Settlers In Support of Indigenous Sovereignty (S.I.S.I.S.)
April 5, 1998
There are indications that the Canadian government may be moving to address demands for an inquiry into the Gustafsen Lake affair. Federal Solicitor-General Andy Scott says he is "making plans for an investigation into the justice system's treatment of natives - led by the Assembly of First Nations and using last week's RCMP shooting on the Tsuu T'ina reserve near Calgary as a launching pad." Scott said he is "eager for a separate probe" that would complement the Alberta provincial government inquiry into the fatal shootings of mother and child Connie and Ty Jacobs.
According to a Vancouver Sun story taken from the Calgary Herald, the AFN led inquiry into how natives are treated by the Canadian justice system would not only examine the Tsuu T'ina shootings, "but also go beyond it." The Assembly of First Nations has already adopted a resolution committing it to actively pursue an inquiry into two earlier instances of gross human rights abuses of indigenous people by the Canadian justice system at Stoney Point and Gustafsen Lake and AFN Grand Chief Phil Fontaine has himself made a public commitment to it. The resolution moved by Chief Stewart Philip of the Penticton Indian Band and seconded by Shuswap Band Chief Ron Jules commits the AFN to:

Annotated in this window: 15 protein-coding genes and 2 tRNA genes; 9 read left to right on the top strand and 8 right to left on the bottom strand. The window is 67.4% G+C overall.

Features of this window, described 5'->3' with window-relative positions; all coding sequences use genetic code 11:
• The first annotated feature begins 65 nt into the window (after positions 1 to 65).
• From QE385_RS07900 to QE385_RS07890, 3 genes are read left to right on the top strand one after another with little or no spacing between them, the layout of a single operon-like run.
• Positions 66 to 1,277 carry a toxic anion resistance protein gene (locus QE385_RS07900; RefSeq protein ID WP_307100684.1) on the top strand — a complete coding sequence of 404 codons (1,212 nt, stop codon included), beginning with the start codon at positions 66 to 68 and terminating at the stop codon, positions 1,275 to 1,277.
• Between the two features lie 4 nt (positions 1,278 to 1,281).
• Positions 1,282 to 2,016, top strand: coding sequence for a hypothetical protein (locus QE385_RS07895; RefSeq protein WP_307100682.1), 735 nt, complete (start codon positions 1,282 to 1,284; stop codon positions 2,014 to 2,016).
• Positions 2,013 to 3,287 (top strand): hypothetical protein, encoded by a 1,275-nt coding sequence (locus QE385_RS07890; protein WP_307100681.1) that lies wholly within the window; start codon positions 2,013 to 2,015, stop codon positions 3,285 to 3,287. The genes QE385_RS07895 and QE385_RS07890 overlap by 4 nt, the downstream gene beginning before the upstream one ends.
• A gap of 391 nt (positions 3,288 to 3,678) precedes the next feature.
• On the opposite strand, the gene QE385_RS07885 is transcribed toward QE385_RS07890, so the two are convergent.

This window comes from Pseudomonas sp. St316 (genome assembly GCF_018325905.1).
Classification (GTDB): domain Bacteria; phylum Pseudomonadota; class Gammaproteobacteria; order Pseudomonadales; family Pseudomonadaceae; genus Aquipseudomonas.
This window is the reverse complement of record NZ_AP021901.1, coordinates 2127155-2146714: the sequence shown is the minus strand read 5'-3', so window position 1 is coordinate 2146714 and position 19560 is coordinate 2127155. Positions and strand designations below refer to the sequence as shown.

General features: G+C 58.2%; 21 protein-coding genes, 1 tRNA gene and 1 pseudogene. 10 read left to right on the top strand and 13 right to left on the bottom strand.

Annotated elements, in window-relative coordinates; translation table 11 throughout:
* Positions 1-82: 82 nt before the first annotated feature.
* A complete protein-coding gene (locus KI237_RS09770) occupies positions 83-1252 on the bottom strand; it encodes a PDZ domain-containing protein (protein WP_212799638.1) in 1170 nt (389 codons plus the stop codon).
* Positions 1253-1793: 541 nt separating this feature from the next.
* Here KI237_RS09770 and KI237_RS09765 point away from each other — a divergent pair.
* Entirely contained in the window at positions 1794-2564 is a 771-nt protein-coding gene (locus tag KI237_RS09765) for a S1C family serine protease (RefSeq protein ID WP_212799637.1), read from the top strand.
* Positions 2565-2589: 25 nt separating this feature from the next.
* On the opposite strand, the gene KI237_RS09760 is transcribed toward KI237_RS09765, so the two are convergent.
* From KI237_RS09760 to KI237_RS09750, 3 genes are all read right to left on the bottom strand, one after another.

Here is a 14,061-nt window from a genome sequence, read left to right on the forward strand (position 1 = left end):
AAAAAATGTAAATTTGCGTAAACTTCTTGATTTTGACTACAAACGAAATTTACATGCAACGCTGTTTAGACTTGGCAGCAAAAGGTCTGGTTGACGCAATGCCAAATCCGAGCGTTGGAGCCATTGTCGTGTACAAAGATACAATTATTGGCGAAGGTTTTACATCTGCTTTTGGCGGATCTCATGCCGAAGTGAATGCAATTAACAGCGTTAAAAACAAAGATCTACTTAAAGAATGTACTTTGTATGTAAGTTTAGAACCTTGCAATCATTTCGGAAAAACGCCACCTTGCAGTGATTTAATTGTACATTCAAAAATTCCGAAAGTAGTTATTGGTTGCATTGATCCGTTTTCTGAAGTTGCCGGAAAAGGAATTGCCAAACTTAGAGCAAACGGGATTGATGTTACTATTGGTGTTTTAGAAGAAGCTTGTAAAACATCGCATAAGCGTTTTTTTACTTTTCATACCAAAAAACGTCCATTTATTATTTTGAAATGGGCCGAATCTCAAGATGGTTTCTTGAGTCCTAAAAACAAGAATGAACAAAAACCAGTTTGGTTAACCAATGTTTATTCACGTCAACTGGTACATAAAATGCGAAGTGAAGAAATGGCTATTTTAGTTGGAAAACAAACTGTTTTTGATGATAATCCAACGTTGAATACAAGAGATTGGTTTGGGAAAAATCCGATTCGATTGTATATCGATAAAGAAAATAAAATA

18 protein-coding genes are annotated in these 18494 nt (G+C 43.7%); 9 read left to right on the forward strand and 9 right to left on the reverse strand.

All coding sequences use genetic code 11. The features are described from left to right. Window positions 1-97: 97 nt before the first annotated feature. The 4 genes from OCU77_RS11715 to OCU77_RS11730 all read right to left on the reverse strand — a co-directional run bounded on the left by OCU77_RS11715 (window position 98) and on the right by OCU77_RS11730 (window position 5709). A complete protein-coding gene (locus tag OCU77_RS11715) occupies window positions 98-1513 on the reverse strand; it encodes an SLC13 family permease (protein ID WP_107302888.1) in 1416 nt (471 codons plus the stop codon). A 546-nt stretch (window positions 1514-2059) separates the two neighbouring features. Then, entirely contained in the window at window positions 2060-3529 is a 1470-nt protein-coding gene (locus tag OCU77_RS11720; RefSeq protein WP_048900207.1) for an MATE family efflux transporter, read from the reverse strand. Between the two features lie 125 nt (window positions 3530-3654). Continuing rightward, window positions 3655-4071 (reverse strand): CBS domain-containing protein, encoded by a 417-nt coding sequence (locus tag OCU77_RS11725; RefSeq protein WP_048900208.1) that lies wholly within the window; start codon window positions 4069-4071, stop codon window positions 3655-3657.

"take full responsibility to ensure that a public inquiry takes place into the actions of the provincial and federal governments at Gustafsen Lake BC and Ipperwash, Ontario."
The 1995 standoffs by traditionalists at Gustafsen Lake and Stoney Point over issues of sovereignty, jurisdiction and sacred land, saw Canadian and provincial authorities responding with massive armed force, killing unarmed protester Dudley George at Stoney Point. Gustafsen Lake was the largest paramilitary operation in Canadian history. Neither Solicitor General Andy Scott nor AFN Grand Chief Phil Fontaine have released further details of the announced inquiry.
Solicitor- General of Canada Andy Scott
AFN Grand Chief Phil Fontaine: